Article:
 Fig. 1. PAS system.  The human can also use higher-level understanding for mapping and localisation. The operator can insert predefined objects (such as dangerous areas, victims found, etc.) into the model by request. Also human can identify higher-level concepts (corridor crossings, elevators, etc.) and use this information for localisation. This paper concentrates on the laser-based methods. The output of the dead reckoning system is used as input. More detailed description of the developed human dead reckoning can be found (Saarinen et al., 2004).    2. PERSONAL MAP BUILDING AND LOCALISATION In a rescue situation, no infrastructure to support the localisation can be expected. Thus the core of the localisation must be based on the dead reckoning. The SICK laser was chosen as an environmental perception sensor to support the human localisation. The laser is too clumsy to be carried by a fire fighter. Also the laser range finder is not suitable for smoky conditions. As the visibility drops the laser maximum measurement distance decreases rapidly. However, the intention is to develop methods in future emerging technologies program and thus the laser was selected. The longer wavelength of the new 1,5m laser technology will both decrease the size of the laser scanners and improve the laser visibility in difficult conditions. Other possible sensors could be e.g. ultrasonic sensors and millimetre wave radar.

b) a) Fig. 2. Problems of human scan matching. A) The heading error can be significant between scans. Also this causes that a lot of the data are outliers. B) The two consecutive scans. The current measurement is influenced by floor reflections.

The localisation methods based on a laser range finder can be divided into scan matching, global localisation methods using a priori map and Simultaneous Localisation And Mapping (SLAM) methods. The scan matching is a process of estimating the parameters to fit the executive measurements (Lu and Milios 1990, Gutmann and Schlegel 1996, Röfer 2002, Mázl and Preucil 2000). The scan matching is also called as laser odometry or laser based dead reckoning (Bailey and Nebot 2001). The localisation using a priori map is a process of finding the correspondence between the map and the measurement. There is a large variety of solutions to

Another difference to the robotic application is that the inputs for the system are unknown. This makes the prediction of the movement impossible; there is no model, which would apply for all situations. Finally, a human does not have any odometry sensor outputs. Even the placement of such sensors is difficult without restricting the human movements.


The positive thing in human constructed environments is that the vertical installations are very dominant. If the pitch angle , differs from the horizontal plane, the measured distance Lˆ can be calculated from the equation (1): Lˆ 

L , cos α

4. 5.

The 5th step expects that the nearest neighbours in the best estimate are correct. This is true if the match was successful.


If the reference map is sorted for the nearest neighbour search, the computational complexity of the algorithm is O( N x N y N α N log( M )) , where the N x is the number of poses to search in the x direction,

where the L is the real distance to the object. If the variations in  are within (0…10degrees) the variations in distance are (0…1,5%). This actually shows that the bias in the observed distance to the object is a less significant error source than the floor (and ceiling) reflections. If the sensor is mounted to the body at the height of 1.2m and =10 degrees, the sensor is measuring the floor from the distance of 6.8m. The knowledge of the sensor orientation would help the estimation process. The outliers could be detected and removed and the measurement could be projected into the correct plane. However the past work has shown that the long-term estimation of the sensor position is very challenging (Saarinen et al., 2004). Thus in this paper no orientation estimation is used (except heading).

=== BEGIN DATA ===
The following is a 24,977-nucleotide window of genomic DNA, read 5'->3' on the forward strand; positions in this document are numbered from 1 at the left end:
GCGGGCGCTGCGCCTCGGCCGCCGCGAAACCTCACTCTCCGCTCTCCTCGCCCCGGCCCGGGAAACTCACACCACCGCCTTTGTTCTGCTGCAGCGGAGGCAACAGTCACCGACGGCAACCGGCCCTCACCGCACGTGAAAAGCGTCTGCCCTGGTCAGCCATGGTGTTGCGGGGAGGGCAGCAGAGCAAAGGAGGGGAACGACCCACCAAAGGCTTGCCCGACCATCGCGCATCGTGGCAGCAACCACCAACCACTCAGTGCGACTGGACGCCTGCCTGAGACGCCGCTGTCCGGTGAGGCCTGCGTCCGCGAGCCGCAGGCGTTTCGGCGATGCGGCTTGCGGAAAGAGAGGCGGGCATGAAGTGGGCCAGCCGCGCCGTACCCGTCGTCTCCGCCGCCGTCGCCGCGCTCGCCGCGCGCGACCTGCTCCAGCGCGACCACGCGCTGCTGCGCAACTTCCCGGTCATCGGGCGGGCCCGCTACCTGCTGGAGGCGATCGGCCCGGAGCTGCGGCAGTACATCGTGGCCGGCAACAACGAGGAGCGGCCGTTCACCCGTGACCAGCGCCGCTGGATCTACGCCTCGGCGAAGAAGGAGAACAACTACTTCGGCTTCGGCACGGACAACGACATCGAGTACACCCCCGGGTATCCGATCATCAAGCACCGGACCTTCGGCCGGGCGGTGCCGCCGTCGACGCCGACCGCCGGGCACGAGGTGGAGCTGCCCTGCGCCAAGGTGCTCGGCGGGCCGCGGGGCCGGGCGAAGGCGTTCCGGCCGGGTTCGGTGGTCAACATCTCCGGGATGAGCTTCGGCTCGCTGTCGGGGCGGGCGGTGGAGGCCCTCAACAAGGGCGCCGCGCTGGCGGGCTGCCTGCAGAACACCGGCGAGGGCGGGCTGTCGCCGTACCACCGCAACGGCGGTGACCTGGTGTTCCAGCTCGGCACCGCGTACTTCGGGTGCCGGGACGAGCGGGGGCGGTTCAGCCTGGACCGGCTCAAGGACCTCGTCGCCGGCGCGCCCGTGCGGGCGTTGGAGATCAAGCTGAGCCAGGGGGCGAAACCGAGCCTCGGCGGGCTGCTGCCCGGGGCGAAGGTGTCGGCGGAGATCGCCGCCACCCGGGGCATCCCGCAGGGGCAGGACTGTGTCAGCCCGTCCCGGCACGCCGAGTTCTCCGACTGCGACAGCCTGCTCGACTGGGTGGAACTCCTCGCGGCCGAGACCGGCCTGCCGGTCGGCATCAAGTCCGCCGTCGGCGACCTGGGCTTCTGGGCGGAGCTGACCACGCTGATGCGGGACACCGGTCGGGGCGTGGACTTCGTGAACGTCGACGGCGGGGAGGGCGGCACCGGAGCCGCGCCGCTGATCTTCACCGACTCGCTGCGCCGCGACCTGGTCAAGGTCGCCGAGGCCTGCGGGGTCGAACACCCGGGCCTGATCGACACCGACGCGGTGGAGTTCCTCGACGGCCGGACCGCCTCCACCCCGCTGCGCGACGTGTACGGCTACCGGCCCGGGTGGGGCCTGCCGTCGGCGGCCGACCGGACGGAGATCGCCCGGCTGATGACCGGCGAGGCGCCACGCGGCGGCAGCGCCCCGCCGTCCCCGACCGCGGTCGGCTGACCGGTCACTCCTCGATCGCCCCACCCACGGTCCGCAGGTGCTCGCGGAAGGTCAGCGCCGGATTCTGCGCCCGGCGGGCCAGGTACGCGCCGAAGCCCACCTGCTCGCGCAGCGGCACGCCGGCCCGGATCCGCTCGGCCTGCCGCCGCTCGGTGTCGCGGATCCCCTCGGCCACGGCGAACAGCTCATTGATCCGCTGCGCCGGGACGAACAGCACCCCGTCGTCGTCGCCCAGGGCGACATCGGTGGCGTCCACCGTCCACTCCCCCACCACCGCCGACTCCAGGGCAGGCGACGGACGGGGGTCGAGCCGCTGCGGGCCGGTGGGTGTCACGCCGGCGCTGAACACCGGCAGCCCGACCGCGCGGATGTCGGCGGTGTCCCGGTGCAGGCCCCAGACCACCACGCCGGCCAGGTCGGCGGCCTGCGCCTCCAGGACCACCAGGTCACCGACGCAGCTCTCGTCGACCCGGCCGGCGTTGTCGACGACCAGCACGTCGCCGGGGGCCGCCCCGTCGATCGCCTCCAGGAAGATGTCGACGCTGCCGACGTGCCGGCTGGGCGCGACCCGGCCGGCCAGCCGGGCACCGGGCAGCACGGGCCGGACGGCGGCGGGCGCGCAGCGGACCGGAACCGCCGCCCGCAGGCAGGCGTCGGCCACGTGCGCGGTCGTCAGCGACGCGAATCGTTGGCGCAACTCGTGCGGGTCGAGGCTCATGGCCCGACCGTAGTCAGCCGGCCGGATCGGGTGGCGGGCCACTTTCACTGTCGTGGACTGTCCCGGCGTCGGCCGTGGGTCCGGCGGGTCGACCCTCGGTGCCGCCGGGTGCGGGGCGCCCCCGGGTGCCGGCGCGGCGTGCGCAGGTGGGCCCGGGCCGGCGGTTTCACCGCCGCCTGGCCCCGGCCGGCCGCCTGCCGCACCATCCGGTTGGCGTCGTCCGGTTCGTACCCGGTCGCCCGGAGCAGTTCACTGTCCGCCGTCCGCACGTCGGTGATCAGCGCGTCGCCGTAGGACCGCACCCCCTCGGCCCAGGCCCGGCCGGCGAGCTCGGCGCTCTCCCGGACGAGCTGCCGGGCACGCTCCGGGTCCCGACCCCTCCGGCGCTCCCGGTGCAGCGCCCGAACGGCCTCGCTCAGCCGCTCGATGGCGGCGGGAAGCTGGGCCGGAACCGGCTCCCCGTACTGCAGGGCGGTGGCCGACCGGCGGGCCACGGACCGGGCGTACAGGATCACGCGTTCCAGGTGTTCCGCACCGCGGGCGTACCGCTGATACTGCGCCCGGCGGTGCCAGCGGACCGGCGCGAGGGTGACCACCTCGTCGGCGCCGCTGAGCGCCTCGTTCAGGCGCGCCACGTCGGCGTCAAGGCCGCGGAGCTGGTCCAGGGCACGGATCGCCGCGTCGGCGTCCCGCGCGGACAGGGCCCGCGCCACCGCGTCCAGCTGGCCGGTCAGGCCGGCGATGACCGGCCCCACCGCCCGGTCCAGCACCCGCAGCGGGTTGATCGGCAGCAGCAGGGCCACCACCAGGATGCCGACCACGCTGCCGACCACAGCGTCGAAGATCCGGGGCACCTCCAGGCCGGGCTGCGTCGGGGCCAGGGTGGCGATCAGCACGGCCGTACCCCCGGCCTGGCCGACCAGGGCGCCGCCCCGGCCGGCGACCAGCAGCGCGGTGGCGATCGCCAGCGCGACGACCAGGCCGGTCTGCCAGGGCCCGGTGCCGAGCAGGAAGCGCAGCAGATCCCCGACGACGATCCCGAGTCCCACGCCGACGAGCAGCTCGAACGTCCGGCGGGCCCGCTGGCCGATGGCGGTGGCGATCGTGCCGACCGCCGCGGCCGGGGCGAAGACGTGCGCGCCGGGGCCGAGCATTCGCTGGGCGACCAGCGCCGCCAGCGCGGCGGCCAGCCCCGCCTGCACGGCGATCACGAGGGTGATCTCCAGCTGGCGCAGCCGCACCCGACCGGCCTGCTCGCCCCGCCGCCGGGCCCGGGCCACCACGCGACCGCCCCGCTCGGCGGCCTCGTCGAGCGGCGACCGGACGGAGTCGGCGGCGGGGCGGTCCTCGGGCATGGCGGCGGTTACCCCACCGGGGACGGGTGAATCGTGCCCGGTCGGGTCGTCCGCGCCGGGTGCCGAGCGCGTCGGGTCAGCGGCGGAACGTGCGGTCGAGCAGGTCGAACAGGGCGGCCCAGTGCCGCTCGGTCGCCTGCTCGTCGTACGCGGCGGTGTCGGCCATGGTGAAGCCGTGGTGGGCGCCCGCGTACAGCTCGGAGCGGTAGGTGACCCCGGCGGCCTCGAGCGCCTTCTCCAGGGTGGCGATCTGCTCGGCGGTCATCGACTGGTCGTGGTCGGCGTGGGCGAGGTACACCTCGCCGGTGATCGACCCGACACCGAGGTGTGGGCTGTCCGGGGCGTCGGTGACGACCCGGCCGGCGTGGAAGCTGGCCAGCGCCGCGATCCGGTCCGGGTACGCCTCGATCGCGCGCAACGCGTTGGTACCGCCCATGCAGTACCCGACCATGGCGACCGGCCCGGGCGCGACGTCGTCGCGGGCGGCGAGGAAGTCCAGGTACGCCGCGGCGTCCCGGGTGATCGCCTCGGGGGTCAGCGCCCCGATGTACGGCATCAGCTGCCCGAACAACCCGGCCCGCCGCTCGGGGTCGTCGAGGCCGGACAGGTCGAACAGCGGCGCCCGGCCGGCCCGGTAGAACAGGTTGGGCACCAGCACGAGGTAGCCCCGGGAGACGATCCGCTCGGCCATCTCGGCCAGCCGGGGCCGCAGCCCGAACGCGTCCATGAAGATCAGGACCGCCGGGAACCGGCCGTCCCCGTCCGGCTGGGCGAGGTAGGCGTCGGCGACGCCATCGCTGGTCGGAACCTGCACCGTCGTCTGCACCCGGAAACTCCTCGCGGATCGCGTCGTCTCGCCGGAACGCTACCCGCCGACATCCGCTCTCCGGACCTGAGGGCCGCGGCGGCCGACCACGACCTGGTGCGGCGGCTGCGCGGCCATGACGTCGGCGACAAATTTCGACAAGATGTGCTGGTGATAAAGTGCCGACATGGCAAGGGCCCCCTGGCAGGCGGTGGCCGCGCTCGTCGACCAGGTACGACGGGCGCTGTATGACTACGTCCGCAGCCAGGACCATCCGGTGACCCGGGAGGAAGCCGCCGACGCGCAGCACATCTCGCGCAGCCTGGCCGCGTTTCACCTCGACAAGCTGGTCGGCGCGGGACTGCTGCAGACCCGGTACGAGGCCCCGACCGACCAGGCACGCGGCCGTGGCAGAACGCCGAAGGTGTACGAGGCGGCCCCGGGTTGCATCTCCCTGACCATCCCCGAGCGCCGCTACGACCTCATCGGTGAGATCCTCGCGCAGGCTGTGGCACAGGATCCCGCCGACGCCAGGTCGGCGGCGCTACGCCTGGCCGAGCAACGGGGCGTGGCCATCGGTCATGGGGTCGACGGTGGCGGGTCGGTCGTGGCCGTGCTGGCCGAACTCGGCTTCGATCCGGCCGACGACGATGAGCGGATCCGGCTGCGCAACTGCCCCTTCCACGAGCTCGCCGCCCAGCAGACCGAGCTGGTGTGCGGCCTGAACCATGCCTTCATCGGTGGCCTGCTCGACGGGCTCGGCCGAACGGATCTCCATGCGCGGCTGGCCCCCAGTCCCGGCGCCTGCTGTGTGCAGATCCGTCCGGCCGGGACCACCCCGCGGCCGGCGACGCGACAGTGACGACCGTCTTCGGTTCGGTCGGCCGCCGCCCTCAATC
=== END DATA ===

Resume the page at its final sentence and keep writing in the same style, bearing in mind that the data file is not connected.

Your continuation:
N y in the y direction, Nα is the number of headings,

N is the number of the points in the fitted scan and M is the number of the points in the reference scan. The normal speed of a human is around 1m/s and the motion is usually forward. However the speed can vary (World record in 100m run is less than 10s) and the possibility of backward and side movements should also be considered. The measurement rate used in SICK laser is 4Hz. Without odometry this gives us an approximate search area of 80cm x 60cm x 80degrees. Even with a rough accuracy of 10cm x 10cm and 1 degree this gives us 3840 poses to be calculated. For a real time application with the limited computing power this is too much.

2.1 Human Dead Reckoning

To reduce the computational load additional sensors are required. The most significant source of the error is the heading. Adding a gyro to the system reduces the required search area from 80deg to approx. 4deg (since the synchronization is not perfect). To get information about the translational movement a Stride Length Measurement Unit (SiLMU) was designed and added to the system. SiLMU is based on ultrasound and it measures the distance between the ankles. Also to estimate the absolute angle a compass and the gyro are fused with Kalman filter.

To test the feasibility of the scan matching a correlation based algorithm was implemented. The algorithm was selected because of its simplicity. Also methods from (Kulich et al. 2001) were tested with no success. The methods included line-to-line matching, point-to-line matching and histogram matching. The main difficulty in these approaches seemed to be the line representation. The finding of corresponding lines is difficult in situations as presented in Fig. 2. The correlation based algorithm tries to maximise the overlap between the scans. The algorithm is very similar to the one presented in (Schultz and Adams 1998), except the matching is done with raw data instead of evidence grids. The basic idea is simple: the fitted scan is tested in different positions against the reference scan and the pose with the maximum correlation is selected. The correlation criterion is:

0, if d ( NN )  th , Cor    if d ( NN )  th n 1,

After going through all the poses, select the pose that has the biggest hit value. Calculate the least squares estimation for the selected pose.